When I wrote in this space some time ago about a teacher who had discovered that most of his students did not know what kind of tree acorns grow on, I thought that would remain the top story of the year in environmental illiteracy. (One reader ventured humorously: a corn tree?) But now comes an even more astounding example: a FritoLay ad in Time magazine of January 28, 2008, page 92, shows a field of luxuriantly green potato plants in blossom, a sack of spotless potatoes in the foreground, and some people stooped among the rows of spuds, apparently, brace yourself, picking potatoes into baskets!

Need I say more? Need I explain that the erstwhile potato grower does not harvest potatoes when the vines are green and blossoming. And you don’t pick them, you dig them. How could a company that deals in potatoes make such an embarrassing mistake? Please tell me this was somebody’s joke.

Actually, I’m not all that surprised. A friend once confessed to me her own early ignorance of nature. It’s in one of my books. She had decided that it was high time she learned how to grow her own food. She planted lots of potatoes. They grew wonderfully. Then suddenly, inexplicably, as she related the story, the plants died. Not a potato had been produced, she sadly told her friends. Surveying the scene of desolation, she tripped over a bulge in the soil. What’s this? It was a potato as big as a softball. She examined the soil more closely. Why, the ground was full of potatoes!

FritoLay is not alone in making such obvious nature-ignorant errors and the reason is simply that the errors aren’t obvious to most people anymore. Our civilization has out-grown its connection to nature. Almost every time a non-agricultural magazine tries to do a story on farming, embarrassing mistakes rear their well-intentioned heads. I was mortified once to see an article I had written about black raspberries appear in print with a blackberry for an illustration. Another time a field of oats was identified in the caption as a field of wheat. Just a week ago, I saw in an article about yogurt, a photo of cows grazing a pasture, or so the caption said. Actually, the cows were young heifers, not a milk-producing udder in the bunch. The grass they were “grazing” was brown and dead, okay for heifers maybe, but not at all the kind of pasture that will produce a profitable quantity of milk.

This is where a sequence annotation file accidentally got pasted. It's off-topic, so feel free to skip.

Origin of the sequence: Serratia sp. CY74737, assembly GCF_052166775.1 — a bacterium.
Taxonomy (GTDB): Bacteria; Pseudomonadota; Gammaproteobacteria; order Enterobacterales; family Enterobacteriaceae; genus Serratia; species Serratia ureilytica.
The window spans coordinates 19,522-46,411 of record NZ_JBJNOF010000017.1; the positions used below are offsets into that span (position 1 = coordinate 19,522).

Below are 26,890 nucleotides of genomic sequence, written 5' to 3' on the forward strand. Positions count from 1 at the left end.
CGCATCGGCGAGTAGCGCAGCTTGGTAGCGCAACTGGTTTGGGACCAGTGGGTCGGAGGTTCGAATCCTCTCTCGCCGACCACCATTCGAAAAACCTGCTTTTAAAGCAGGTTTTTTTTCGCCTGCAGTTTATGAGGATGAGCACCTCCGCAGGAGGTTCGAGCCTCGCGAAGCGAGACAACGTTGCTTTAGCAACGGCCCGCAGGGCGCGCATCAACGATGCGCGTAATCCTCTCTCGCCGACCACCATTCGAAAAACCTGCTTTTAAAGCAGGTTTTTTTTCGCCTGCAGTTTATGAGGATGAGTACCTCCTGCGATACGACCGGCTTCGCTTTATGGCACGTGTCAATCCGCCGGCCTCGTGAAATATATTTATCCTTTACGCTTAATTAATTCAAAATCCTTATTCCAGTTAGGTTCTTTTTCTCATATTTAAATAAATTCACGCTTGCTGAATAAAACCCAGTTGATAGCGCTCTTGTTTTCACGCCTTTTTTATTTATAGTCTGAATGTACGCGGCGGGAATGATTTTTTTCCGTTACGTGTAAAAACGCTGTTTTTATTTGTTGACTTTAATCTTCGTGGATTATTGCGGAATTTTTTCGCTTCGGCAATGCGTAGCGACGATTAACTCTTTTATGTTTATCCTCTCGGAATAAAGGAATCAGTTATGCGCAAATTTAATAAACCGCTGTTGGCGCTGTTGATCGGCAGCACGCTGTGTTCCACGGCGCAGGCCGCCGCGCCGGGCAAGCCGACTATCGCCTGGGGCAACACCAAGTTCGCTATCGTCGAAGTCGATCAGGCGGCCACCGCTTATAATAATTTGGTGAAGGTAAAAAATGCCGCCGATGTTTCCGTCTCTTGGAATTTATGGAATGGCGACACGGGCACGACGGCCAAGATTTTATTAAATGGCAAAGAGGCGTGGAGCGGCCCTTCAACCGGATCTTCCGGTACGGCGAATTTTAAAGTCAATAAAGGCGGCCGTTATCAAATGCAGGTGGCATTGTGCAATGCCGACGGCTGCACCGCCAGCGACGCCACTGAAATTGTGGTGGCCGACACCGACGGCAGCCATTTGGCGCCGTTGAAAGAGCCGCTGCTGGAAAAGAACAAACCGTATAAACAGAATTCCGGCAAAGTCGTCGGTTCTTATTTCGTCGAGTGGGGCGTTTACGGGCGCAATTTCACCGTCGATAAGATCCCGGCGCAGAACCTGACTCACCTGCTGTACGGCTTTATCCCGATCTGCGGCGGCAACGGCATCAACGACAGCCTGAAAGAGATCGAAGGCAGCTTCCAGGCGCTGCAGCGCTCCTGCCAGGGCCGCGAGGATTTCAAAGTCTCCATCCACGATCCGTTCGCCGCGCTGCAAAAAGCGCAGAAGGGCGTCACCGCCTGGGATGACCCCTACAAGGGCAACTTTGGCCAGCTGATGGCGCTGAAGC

In seminary college, a friend of mine from the farm loved to bedevil other students over their lack of knowledge about farming. Once a group of us were sitting on a porch of a residential building next to a lane that led from the school buildings to the barn where much of our milk and meat was produced. (I swear I am not making this up.) A farm worker drove by on a tractor pulling a manure spreader.

“What is that thing?” One of the students asked.

“A marshmallow picker,” my friend said, smoothly and nonchalantly.


And there was the famous incident in which President Nixon was asked, after he had been discoursing on farm problems, if he knew what a soybean looked like. He said he had never seen one, and was not at all apologetic. That’s how I first knew that agriculture was no longer a part of American culture.

I don’t want to sound over-weaning. I am sure that a group of nuclear physicists could easily fool me. Most knowledge seems these days to be the property of specialists. But food is something common to every human being and extremely important to every human being. Is it not scary when so many people no longer know that potatoes grow underground? Can the nature-illiterate vote intelligently about food issues? What else that finds its way into their stomachs are they ignorant about? How many potato eaters know, for example, that now most non-organic commercial potato plants have been genetically modified to contain Bacillus thuringienses that kills potato bugs that try to feed on it?


Gene and Carol Logsdon have a small-scale experimental farm in Wyandot County, Ohio.
Author: The Mother of All Arts: Agrarianism and the Creative Impulse (Culture of the Land) 2007
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